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Green Tea (Part 7, a.k.a. The End)

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Shelli smiles at me out from under her hat. Not for the first time, her eyes remind me of hard blue marbles pressed into the chalk oval of her face. I set the tray down on top of the desk, needing to be free of the weight of it before it hits the floor.

“No problem,” I say, trying to mean it. “I have some things to catch up on, anyway.”

“See?” Shelli says, tapping your arm, flexing her red talons into the heavy wool of your coat.

She’ll need to change the color of her nail polish if the two of you continue to see each other. If she lasts longer than the ambassador’s daughter, or the dean’s wife, or the grad student with the white Jeep. Of course, the grad student was allergic to Leo and that was a problem. I remember running out of the office to buy Benadryl on more than one occasion when she was sneezing and puffy and miserable.

The two of you move toward the door. You open it with one hand and usher Shelli out ahead of you. I wonder if you will be in tomorrow, or if I should start cancelling your appointments in the morning. You have a meeting with the History Chair at 10 a.m.—he’s interested in pursuing a grant based on your findings in York.

At the last instant, you turn your great lion’s head back to glance at me. “Best cancel everything for tomorrow, Een,” you say.  “Shelli says it’s getting nasty out there.”

Een—that’s worse than ‘Miss Harris,’ if possible. Sounds like a horse or a dog or a faithful old retainer, patted on the head or the muzzle for a job well done. Shelli says something, her voice carrying in from the landing, her tone unmistakable.

“Yes, coming, darling,” you soothe, smiling out into the darkness where she waits. Turning back to me you add, “If it’s not too bad in the morning, you might just come in and get those notes organized for the presentation at Carlyle’s.”

I nod, dismissed, and you are gone. The door settles back into its frame with a wheeze and a sigh, tired of being held open on its elderly hinges. I am drawn to the window, lifting one slat in the blind with one cautious finger, determined to see what I have no desire to see. Scarlet and cinnamon entwined, oblivious to the swirl of snow that dances around them and flashes diamond-bright in the glow of the lamps that line the street.

Nothing left for me but the Morris chair and my solitary tea. Three cups reflect the shimmering firelight, mocking me. I reach for my own, accidentally knocking over the one that I set out for Shelli. It falls, its amber-green contents splashing out in a wet fan to darken the priceless Khibiri rug under the desk. The cup lies unbroken in the midst of the stain, its wide mouth turned to me in a grin.

I look at the cup. The cup looks at me. I think of you, Gil, and Shelli, somewhere together, drinking a hot, fresh cup that some stranger brought to you in a new pot with no history.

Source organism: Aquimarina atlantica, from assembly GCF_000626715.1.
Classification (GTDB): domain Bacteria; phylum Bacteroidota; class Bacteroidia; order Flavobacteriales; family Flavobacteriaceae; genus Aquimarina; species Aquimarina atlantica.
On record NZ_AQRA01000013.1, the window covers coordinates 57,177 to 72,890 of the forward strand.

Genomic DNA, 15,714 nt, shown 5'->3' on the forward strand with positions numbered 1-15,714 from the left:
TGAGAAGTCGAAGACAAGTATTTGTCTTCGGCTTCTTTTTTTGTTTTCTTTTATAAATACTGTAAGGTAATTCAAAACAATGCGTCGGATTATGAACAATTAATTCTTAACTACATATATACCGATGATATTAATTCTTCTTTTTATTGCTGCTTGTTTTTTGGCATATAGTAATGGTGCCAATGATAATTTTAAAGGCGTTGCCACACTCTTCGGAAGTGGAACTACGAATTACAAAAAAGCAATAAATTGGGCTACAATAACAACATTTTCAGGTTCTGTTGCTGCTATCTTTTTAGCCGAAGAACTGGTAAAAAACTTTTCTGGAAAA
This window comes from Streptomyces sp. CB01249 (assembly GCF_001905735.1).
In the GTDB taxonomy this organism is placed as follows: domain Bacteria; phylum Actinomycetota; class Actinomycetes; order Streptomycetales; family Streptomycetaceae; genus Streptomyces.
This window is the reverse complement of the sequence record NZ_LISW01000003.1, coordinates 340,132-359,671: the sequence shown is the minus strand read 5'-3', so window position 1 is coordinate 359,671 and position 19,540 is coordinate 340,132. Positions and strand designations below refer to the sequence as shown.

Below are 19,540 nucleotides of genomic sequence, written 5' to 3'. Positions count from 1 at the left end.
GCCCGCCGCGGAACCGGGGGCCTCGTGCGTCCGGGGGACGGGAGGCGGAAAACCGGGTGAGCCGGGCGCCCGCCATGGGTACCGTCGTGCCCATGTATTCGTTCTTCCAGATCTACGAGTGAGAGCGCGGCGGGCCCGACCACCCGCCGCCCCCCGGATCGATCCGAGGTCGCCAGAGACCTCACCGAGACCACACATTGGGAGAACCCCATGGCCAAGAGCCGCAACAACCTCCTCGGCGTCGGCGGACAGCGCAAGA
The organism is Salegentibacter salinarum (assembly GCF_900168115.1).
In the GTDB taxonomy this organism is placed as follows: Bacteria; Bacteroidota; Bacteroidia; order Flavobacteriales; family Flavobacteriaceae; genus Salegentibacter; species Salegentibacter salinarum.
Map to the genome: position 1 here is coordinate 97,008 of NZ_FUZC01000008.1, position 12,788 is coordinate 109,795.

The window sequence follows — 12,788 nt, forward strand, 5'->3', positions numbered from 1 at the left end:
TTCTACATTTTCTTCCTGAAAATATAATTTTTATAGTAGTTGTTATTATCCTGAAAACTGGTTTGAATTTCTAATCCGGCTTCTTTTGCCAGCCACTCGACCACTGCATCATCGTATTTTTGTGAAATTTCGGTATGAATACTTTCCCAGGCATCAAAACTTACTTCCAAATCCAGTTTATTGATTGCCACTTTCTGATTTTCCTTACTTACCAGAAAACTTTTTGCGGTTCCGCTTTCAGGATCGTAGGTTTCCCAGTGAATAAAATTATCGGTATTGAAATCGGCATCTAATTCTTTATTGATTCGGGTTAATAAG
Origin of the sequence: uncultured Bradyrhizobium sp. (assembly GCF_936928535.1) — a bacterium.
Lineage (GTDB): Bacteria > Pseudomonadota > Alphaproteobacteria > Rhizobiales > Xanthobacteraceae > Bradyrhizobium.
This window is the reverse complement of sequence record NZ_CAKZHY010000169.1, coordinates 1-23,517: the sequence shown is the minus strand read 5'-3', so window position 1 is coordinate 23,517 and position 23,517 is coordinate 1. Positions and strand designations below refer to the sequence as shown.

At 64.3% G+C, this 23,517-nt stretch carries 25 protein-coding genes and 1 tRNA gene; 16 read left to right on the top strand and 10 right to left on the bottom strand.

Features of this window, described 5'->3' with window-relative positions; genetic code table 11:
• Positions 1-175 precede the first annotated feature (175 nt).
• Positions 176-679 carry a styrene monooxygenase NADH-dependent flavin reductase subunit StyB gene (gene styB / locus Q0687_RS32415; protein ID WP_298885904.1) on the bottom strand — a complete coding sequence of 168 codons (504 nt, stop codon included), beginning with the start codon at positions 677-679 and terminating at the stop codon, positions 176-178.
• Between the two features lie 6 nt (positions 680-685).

Three strokes, with my whole heart and weight behind them, and the fireplace poker makes its own sort of history with Shelli’s cup. You’ll be picking china shards out of your precious Khibiri for years to come, Gil.

Leo appears atop your desk, sure paws unsure atop the sliding stack of papers and charts and notes. After settling his haunches on a diagram of some tomb, he raises one front paw, the white-toed one, and licks it round and round to his satisfaction before raising it to polish his mysterious ‘M.’ It looks more like a salute than his usual self-absorbed bath.

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Green Tea (Part 3) (that rhymes!)

“How did Leo get his ‘M’ after all?”

Your hands flow over the cat in question, his striped and spotted fur rippling with occasional pleasure at your touch. Firelight has turned you to rusty gold, Leo to dull pewter.  I think myself pale and clouded as alabaster, the very stuff of paperweights and ash trays and souvenir chess sets.  The kinds of things people bring home from the airport for the people they remember at the last minute. I still have the pen holder you brought me from the Roman dig in York, just last year.

Your office door opens, without warning, with force. Rebounds on its hinges into the far wall and back, just shy of the tiny figure that propelled it. I say tiny only because Shelli makes me feel such a mammoth, lumbering around in a wooly sort of way.  Leo makes his feelings clear; he digs in, you wince, and he launches himself into the dark by the edge of your chair, jangling the fire tools in their stand.

“Gil, darling!”  Shelli’s bright lips frame the words, she arrows for you.  Arms open, coat swinging, all in motion. Rising from your chair, you enfold her, blotting out all but the color and sound of her. I think one of those dead lady poets said it best—the red racing sloop in the harbor, long-neck clams out of season. If I understood it, I could despise her even more. Instead, I watch as you break on the rocks that have lured you to her, as much a siren as ever brought a sailor low.

Leo stalks past my ankles, tail lashing, a cat scorned. I sit forward, soothing and smoothing his fur and his feelings. I know better than to try to hold him; his legs would bow out in scrambling resistance, his back stiffening into a curve of rejection. He wants little of me, except the brush of my fingers along his arching spine.

“Is there any of that tea left—the green jasmine?” you ask, not looking away from the woman in your arms.

(to be continued)